While research will probably be ongoing, after three weeks or so, spend one or two class periods discussing and practicing interview techniques, as the interviews are often part of the research process. However, students should have completed enough research to be able to generate intelligent, knowledgeable questions for the interview subject.
Students need a good understanding of the difference between closed and open-ended questions, then practice writing the latter. Talk about questions that elicit stories, (e.g. describe your vision for the next five years), and explain how long-ish answer will make their job MUCH easier than a series of short one or two word responses.
We also talk about good interview etiquette, e.g. how to ask for an interview, etc.
Once they're comfortable with the structure, they write 4-5 questions and practice on each other, before writing 10 questions for their "expert" interview. I don't have them write more than that, because we talk about spontaneous and follow-up questions. If they have a long list of questions, the interview can become just a walk through of their list.
You can find good interview information in this excellent site from Media College,
with suggestions for conducting interviews here and here and here.
Now the fun really starts! I always spend at least two to three days discussing photographic composition: framing a shot, the rule of thirds, placing the horizon, filling the frame etc. Fodor's provides an wonderful site with good examples that we explore as a class. You may not want to discuss all of the techniques, but definitely explore the ones mentioned above.
Once they've grasped the concepts, if you're lucky enough to work in a district that doesn't block Flickr, have students look through the site in groups to find examples of each of the composition techniques; alternatively, if you want more control of what they're accessing (!), use Flickr's nifty little "add note" feature that lets you drag a box around elements, then label it. The label only pops up when you drag the cursor over the box, allowing students to determine what composition technique the photo uses, before you reveal the answer. (You can only label your own photos, btw, not others you find on the site!)
Once students understand the different elements, give them a few days to take several pictures of each technique, bringing their best examples into class to share and discuss. Obviously, they should be aware of these elements as they shoot the footage for their documentary.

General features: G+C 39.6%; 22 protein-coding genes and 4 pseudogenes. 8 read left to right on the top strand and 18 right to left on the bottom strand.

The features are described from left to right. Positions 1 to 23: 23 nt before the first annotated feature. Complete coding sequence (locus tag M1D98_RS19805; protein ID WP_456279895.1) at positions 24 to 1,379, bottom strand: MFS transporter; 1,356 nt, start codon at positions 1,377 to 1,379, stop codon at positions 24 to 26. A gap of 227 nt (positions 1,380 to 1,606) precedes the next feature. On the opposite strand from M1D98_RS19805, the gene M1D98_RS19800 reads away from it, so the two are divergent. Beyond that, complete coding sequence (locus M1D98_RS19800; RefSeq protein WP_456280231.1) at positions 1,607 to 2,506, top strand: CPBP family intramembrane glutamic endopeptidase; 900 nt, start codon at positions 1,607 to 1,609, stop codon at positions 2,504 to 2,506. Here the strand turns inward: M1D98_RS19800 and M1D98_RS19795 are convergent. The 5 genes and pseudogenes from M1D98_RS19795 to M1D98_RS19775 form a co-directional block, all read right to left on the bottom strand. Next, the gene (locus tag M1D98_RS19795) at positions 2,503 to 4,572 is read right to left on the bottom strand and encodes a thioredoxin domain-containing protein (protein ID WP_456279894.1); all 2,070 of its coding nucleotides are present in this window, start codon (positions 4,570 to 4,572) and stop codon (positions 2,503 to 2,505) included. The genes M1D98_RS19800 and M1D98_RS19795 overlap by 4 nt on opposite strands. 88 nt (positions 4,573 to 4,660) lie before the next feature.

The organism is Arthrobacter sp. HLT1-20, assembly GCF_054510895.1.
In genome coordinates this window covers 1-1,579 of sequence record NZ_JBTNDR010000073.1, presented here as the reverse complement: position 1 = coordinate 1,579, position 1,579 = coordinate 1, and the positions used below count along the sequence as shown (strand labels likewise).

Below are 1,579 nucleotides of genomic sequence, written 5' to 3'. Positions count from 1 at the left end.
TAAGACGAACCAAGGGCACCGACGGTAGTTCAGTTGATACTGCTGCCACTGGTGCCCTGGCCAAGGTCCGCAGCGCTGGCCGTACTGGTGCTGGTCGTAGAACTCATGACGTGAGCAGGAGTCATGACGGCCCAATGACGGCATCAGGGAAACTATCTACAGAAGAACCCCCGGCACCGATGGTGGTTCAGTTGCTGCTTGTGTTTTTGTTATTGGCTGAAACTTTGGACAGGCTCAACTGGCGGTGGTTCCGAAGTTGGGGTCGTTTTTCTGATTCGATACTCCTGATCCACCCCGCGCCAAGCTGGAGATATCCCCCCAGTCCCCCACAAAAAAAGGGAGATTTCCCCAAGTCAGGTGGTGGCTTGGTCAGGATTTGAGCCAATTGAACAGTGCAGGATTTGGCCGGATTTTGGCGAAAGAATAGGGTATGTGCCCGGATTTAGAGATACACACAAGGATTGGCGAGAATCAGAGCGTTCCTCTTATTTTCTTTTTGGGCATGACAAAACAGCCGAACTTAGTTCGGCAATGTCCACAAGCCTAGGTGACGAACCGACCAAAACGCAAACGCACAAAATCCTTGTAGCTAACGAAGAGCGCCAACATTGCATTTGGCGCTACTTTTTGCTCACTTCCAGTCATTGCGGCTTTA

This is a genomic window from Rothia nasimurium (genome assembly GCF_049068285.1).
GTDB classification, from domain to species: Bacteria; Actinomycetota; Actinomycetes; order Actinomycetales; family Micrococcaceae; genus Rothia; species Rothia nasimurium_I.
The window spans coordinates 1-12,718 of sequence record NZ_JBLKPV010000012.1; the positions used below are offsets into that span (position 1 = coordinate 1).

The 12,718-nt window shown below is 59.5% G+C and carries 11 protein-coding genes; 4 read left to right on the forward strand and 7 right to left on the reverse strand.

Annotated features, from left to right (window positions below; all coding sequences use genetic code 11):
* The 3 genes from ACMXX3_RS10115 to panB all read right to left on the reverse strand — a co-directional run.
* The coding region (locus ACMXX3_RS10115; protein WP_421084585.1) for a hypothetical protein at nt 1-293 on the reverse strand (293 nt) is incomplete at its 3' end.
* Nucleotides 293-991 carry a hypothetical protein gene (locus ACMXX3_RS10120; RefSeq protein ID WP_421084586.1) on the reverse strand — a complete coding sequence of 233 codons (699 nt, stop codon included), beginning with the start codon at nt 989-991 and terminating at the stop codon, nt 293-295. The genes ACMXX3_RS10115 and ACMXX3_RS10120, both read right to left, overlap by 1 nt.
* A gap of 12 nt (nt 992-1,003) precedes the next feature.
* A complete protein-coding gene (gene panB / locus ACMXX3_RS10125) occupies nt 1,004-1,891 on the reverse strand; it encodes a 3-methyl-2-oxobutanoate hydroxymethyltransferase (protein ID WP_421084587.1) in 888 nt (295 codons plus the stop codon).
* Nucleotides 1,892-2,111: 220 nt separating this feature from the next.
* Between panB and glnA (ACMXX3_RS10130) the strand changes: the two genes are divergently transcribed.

GREAT TIP: Use Saran Wrap or one of those plastic screen covers for a palm pilot. Draw a rule of thirds grid on the plastic, then lay it over the camera's LCD display, making it easy for students to compose their shots. (Thanks, Joe Brennan!)
Other topics to discuss
- Sound: If at all possible, use an external mic rather than the camera's built in mic. It will solve 90% of the sound problems.
- Lighting: Shoot in the brightest light available, since I doubt you'll have floodlights to take around with you. Remind students to be aware of shadows.
- Backgrounds: What is BEHIND their subject? Any lampshades over the heads? Any background noise?
- Camera Angles: Students should strive for a variety of camera angles (see the sheet with the sample script), and avoid zooming and panning without a good reason for doing so.
- Tripods: These are really cheap and will help avoid the Blair Witch effect. Or find something steady on which to rest the camera.
- Equipment: Students need to show up prepared. Here's a good equipment checklist to use or modify to fit your students' needs.
Media College provides video tutorials on camera basics and shooting interviews, among others; Adobe also has a great classroom-oriented digital media site. Be sure to explore the entire site--it's a fantastic resource for all aspects of digital storytelling. Here is a list of suggestions for videotaping interviews. Finally, here you'll find 12 guidelines for more effective videos. If you're teaching this as part of a technology class and want links to more technical information about cameras, lighting, sound, etc., I'll provide several resources at the end of this series.